Reconstitution: Implications for a Force Projection Army
Master's thesis 3 Aug 1992-4 Jun 1993
ARMY COMMAND AND GENERAL STAFF COLL FORT LEAVENWORTH KS
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This study analyzes the adequacy of current US Army reconstitution doctrine in light of changes in Army warfighting doctrine. The study proposes that a smaller Army, operating primarily from CONUS bases, will conduct reconstitution differently than the way the Army conducted reconstitution under its previous warfighting doctrine. The analysis includes an explanation of the close relationship between changes in the strategic environment, warfighting doctrine, and reconstitution doctrine. After a historical review of past warfighting and reconstitution doctrine including a review of historical examples, the analysis concludes that short-notice contingency operations into an immature theater will likely create a nearly imperceptible blend between the operational and tactical levels of war. Reconstitution in such operations may need to take advantage of strategic and operational lift capabilities to provide whole or sub-unit packages of combat forces to replace combat ineffective units. The potential rapid tempo of joint, combined, and interagency operations in the 1990s will reduce the feasibility of conducting detailed regeneration as proposed under the current reconstitution doctrine. The study concludes that current Army reconstitution doctrine inadequately addresses the requirements of a force projection Army. Reconstitution, Regeneration, Replacement operations, Force projection, Contingency operations, Doctrine, Warfighting, Strategic environment.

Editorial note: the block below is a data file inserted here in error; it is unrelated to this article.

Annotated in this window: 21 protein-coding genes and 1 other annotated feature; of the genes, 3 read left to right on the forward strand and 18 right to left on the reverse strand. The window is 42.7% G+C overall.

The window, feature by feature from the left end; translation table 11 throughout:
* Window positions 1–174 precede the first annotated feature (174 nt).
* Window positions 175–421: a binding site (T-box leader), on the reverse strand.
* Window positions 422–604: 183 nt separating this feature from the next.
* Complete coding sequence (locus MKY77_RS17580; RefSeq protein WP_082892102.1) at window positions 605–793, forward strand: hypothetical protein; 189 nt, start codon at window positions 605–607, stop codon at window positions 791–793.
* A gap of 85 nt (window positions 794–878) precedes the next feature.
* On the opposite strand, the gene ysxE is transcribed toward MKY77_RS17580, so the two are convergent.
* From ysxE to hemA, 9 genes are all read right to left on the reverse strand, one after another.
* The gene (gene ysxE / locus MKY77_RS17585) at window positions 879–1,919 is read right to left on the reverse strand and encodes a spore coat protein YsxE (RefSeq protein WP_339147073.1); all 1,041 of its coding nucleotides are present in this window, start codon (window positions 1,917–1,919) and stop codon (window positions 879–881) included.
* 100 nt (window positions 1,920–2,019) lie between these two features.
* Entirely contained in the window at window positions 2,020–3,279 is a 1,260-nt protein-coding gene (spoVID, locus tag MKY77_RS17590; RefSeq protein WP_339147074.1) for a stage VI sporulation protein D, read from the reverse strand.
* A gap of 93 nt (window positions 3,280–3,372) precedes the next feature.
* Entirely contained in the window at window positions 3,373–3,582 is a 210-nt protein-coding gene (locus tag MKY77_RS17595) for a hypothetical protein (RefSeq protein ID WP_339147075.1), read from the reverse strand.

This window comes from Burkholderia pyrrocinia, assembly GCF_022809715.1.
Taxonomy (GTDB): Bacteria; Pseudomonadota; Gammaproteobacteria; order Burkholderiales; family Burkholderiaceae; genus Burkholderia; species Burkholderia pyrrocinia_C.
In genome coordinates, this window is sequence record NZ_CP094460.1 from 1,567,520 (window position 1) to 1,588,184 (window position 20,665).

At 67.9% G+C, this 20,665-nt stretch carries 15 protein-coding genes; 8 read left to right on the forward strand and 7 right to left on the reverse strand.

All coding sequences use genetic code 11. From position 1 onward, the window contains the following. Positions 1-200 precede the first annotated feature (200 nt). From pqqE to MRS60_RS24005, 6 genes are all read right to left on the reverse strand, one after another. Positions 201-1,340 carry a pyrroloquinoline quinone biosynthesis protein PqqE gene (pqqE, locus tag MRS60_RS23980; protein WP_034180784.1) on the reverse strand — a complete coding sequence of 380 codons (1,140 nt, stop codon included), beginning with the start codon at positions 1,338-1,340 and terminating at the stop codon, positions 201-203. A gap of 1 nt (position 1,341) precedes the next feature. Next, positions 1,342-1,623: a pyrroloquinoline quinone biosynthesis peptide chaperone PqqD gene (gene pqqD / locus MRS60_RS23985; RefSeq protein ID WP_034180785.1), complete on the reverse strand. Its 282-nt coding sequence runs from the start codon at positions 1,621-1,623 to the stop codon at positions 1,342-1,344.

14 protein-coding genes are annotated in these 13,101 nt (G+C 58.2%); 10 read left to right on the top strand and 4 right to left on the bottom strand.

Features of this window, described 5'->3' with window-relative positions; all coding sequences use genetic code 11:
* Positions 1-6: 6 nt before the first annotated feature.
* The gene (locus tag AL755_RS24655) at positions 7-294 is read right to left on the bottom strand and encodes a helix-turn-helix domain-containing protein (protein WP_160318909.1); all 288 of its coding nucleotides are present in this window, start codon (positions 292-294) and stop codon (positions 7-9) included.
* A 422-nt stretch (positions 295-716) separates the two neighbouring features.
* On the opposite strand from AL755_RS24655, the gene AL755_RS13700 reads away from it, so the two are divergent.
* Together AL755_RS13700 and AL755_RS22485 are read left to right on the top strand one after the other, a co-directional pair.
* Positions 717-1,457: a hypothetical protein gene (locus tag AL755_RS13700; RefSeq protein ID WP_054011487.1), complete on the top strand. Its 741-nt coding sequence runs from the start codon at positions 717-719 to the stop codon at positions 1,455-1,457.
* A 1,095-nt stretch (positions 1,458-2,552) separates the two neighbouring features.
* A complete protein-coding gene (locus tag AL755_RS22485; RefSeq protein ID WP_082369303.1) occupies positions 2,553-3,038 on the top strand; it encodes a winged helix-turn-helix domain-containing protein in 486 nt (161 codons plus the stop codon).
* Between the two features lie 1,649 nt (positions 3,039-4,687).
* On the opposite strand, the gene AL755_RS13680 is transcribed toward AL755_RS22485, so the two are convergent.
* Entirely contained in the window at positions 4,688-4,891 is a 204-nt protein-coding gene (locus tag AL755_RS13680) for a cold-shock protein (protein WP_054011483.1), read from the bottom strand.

- Military Operations, Strategy and Tactics